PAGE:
It's not safe to leave fossil fuels in the ground

Better to extract the fossil fuels, capture the carbon, and store that instead, says Professor Jon Gibbins.

I had the chance to speak to the University of Edinburgh's Professor of Power Plant Engineering and Carbon Capture, Jon Gibbins, last week, for a piece in next week's magazine. During the course of our interview, he focused heavily on an argument for using carbon capture and storage (CCS) technology which I hadn't heard before.

He said:

We've never really been short of fossil fuels. We thought we were, but really it's obvious, and maybe this gas business makes it painfully obvious that we're not short of fossil fuels. We are short of space in the atmosphere. And nobody knows what the climate response would be. There's a wide range of predictions, but there's enough fossil fuel to take you anywhere within that range of predictions that you want to go. And you really don't want to be sitting there having that experiment.

So as I say, we've got two choices, I think. We've got the choice of saying that renewables are so wonderful and cheap – or nuclear or anything else, or fusion – will be so cheap that we don't use the fossil fuels. They're just too easy to use. So we either sit there and keep on putting fossil carbon in the atmosphere, and see what happens, and then probably what happens is you realise it's not a good idea and you have to do things in a panic.

Now, maybe a few people would be doomed – or maybe more than a few – in that situation. Or, we say look, how much money are we spending on renewables? Even in our straitened times, quite a lot. How much would it cost to spend an equivalent amount of money on CCS? Well it wouldn't cost us a thing, actually. Because you're just shifting money from one low-carbon source to another. That's all. It's not energy costing money, it's just not spending all of it in one direction.

In other words, we ought to focus on CCS at least as much as – if not more than – renewables, not because they are better per se, but because they are better at constraining future action. Only if we burn fossil fuels with CCS can we be sure that the carbon they contain won't enter the atmosphere some other way.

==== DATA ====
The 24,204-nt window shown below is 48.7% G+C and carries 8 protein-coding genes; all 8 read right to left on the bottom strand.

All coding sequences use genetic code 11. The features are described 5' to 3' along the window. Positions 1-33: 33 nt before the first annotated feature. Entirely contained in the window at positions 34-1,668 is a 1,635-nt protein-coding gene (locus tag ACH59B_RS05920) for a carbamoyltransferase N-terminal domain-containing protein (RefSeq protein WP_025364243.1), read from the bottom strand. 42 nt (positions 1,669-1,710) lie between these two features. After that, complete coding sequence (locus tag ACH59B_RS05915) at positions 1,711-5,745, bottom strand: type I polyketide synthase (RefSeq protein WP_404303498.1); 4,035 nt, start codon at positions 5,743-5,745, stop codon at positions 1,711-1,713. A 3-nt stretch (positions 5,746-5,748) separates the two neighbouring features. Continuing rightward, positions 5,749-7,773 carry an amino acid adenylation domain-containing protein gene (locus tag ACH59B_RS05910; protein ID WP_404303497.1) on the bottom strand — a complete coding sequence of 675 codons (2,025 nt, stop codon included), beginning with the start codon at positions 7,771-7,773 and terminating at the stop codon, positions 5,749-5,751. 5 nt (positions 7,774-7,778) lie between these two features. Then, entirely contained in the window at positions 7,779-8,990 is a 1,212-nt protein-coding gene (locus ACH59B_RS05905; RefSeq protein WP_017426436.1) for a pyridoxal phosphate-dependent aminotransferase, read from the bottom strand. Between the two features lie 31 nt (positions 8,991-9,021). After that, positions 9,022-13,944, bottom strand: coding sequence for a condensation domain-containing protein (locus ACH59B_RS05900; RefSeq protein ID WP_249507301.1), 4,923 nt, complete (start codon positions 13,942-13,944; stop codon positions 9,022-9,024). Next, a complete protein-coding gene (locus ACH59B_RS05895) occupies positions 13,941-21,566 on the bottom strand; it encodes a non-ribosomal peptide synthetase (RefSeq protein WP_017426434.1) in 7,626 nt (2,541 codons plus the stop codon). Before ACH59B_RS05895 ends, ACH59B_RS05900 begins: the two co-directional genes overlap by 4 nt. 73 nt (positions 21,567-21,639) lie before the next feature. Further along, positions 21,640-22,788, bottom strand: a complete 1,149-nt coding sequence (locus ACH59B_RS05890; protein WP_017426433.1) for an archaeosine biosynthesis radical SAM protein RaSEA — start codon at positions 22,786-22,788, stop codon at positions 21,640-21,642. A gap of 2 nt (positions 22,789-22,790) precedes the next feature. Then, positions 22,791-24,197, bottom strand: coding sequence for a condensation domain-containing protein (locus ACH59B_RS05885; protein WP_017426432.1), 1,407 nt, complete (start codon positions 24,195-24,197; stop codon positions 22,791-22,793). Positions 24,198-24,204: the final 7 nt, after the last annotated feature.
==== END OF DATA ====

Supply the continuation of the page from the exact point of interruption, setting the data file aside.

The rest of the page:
If we build enough renewable energy capacity to supply our entire system, there are still fossil fuels ready to burn. The people who built the renewable capacity may not want to burn them – but what about the next government? Or the next generation?

The history of humanity is a history of ever increasing energy demand. As a result, we ought to assume that any un-used energy source won't stay that way for long. If we do assume that, then maybe the best thing to do isn't try to completely end our usage of fossil fuels, but to ensure that if we use fossil fuels, we only ever use them in a safe way (that is, with CCS technology).

There are two potential advantages to this: firstly, it gives us more time to prepare an energy system totally unreliant on fossil fuels, and secondly, it means that when we do switch to a renewable economy, there's no chance of freaking out and switching back.

The full interview with Professor Gibbins will be in the 4 November edition of the New Statesman.

The Sleipner gas platform, some 250 kms off Norway's coast in the North Sea. Photograph: Getty Images

Alex Hern is a technology reporter for the Guardian. He was formerly staff writer at the New Statesman. You should follow Alex on Twitter.

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Find the EU renegotiation demands dull? Me too – but they are important

It's an old trick: smother anything in enough jargon and you can avoid being held accountable for it.

I don’t know about you, but I found the details of Britain’s European Union renegotiation demands quite hard to read. Literally. My eye kept gliding past them, in an endless quest for something more interesting in the paragraph ahead. It was as if the word “subsidiarity” had been smeared in grease. I haven’t felt tedium quite like this since I read The Lord of the Rings and found I slid straight past anything written in italics, reasoning that it was probably another interminable Elvish poem. (“The wind was in his flowing hair/The foam about him shone;/Afar they saw him strong and fair/Go riding like a swan.”)

Anyone who writes about politics encounters this; I call it Subclause Syndrome. Smother anything in enough jargon, whirr enough footnotes into the air, and you have a very effective shield for protecting yourself from accountability – better even than gutting the Freedom of Information laws, although the government seems quite keen on that, too. No wonder so much of our political conversation ends up being about personality: if we can’t hope to master all the technicalities, the next best thing is to trust the person to whom we have delegated that job.